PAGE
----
A few years ago a young man killed a girl and threw her body in a deserted area. He admitted the crime when arrested. He even took detectives to the body. When charged and prosecuted for the murder, however, he grew incensed. He considered that admitting the crime, then volunteering to reveal the location of the body would exonerate him.
In his book Operation Last Chance Efraim Zuroff found the same attitude in Eastern Europe when hunting former Nazis collaborators against Jews. It was “relatively easy” to draw admissions of guilt from those involved. Eastern European governments, including the Baltic republics freed from Russian domination in the 1990’s, expressed regret over the inhumanity of those years. They also apologized for the wickedness of their people in hounding and harassing Jewish civilians. But, both the individuals involved at the time, and the governments looking back at the time, considered that acknowledgements, regrets, and apologies were sufficient to protect them from judicial action.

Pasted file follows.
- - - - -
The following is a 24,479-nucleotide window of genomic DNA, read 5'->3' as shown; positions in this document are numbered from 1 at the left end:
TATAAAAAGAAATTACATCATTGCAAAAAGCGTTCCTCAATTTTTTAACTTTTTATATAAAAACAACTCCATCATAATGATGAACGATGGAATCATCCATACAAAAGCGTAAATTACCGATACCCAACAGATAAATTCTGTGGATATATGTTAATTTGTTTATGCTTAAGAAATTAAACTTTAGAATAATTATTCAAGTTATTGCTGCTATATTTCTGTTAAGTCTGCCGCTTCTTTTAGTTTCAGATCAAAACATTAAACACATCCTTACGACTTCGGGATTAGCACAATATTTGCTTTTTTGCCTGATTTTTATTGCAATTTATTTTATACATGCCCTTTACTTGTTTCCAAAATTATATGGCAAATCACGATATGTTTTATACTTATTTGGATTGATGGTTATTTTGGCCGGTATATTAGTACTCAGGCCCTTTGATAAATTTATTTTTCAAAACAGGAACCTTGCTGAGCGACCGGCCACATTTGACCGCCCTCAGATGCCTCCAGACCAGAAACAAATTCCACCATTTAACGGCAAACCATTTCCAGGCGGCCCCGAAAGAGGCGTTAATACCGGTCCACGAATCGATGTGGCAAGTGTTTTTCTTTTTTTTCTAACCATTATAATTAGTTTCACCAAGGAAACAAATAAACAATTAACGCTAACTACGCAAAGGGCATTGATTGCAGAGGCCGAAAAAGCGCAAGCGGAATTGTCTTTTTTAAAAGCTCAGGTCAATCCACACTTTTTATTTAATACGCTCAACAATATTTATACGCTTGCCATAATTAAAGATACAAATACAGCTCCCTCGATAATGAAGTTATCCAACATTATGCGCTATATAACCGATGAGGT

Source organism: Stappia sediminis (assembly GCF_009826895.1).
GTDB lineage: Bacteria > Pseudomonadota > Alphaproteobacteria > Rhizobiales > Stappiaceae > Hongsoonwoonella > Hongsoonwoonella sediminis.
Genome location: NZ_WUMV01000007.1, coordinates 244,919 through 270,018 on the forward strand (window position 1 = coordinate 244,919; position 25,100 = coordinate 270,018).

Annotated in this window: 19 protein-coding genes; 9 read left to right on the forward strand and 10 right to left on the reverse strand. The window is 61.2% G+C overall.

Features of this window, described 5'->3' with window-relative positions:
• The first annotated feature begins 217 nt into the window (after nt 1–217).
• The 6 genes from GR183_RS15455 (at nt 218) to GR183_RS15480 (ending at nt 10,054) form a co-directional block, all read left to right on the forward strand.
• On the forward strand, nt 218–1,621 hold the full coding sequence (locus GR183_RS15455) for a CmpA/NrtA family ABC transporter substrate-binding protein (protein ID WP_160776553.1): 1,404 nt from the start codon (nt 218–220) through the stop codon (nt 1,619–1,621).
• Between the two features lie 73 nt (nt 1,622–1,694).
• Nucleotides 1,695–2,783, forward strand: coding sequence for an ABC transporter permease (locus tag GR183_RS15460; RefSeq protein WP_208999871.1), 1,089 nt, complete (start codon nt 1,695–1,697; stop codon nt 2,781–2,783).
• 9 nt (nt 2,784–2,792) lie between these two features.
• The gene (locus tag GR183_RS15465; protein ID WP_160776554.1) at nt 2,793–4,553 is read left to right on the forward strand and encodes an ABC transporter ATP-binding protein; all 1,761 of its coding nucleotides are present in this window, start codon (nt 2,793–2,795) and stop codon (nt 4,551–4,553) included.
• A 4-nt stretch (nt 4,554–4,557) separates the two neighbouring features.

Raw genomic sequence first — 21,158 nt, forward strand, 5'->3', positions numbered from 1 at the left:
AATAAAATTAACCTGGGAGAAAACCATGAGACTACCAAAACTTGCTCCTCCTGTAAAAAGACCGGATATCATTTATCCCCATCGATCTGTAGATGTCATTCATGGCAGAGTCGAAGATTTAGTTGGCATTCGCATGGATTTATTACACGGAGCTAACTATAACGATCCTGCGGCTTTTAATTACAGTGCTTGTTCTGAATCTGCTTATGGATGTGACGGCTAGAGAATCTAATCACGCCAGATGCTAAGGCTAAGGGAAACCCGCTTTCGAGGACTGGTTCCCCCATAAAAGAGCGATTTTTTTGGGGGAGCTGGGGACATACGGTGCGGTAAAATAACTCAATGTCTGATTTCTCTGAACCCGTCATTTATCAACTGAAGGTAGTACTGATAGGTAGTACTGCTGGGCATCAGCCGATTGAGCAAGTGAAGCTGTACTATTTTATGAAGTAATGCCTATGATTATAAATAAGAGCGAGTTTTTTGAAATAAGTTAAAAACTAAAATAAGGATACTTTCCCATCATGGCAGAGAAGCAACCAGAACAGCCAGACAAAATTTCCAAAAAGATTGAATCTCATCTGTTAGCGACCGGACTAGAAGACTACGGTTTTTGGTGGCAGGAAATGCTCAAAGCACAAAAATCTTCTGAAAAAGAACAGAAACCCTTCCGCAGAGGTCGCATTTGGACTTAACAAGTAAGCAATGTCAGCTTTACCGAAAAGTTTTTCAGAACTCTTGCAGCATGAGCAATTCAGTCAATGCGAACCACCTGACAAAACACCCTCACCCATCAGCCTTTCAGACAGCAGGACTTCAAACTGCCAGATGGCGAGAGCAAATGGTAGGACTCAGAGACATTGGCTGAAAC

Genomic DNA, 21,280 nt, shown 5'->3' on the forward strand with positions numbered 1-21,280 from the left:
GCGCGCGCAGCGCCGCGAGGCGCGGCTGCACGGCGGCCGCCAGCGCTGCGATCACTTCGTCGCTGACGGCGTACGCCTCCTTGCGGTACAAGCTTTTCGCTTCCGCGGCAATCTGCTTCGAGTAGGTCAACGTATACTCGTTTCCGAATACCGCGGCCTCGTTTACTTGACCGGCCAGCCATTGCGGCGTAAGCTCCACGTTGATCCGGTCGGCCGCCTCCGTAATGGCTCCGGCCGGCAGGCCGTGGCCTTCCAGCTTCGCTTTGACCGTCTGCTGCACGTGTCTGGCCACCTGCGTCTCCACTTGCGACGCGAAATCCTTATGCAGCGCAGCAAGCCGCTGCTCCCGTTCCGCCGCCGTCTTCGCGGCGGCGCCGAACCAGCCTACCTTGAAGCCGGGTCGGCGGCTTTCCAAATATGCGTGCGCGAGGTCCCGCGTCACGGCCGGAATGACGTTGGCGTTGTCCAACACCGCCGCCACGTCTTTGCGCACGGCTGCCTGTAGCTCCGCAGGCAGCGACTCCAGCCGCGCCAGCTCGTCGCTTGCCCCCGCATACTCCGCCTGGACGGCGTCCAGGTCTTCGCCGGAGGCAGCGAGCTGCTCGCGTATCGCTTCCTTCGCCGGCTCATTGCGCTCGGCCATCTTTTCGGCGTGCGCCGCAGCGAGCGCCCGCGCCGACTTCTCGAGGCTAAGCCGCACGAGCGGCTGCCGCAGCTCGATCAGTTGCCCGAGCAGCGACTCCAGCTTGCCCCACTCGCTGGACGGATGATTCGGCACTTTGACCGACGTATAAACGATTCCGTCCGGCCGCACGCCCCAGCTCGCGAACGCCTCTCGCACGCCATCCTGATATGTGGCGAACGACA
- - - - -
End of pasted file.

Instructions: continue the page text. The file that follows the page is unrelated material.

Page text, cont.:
That’s the killer-boy all over again. He’s the killer-Europeans all over again. They’re all the wicked sinners in every age all over again. Some of us only reluctantly admit we’re sinners. Some more freely. Some with no reservations at all. But how many of us admit we deserve God’s punishment beyond this life for our sins? After all, don’t we suffer enough in this world? Don’t we bear burdens now, some directly from our mistakes? Is it necessary for us to continue paying after death for sins we feel death itself should forgive?
Sorry, dreamers. As II Corinthians 5:10 makes clear, God holds us accountable at Judgment for every unforgiven sin. The only way to be exempt is to have Christ’s sacrifice forgive us. The only way we can be righteous before God is to be declared righteous by our faith in Jesus Christ.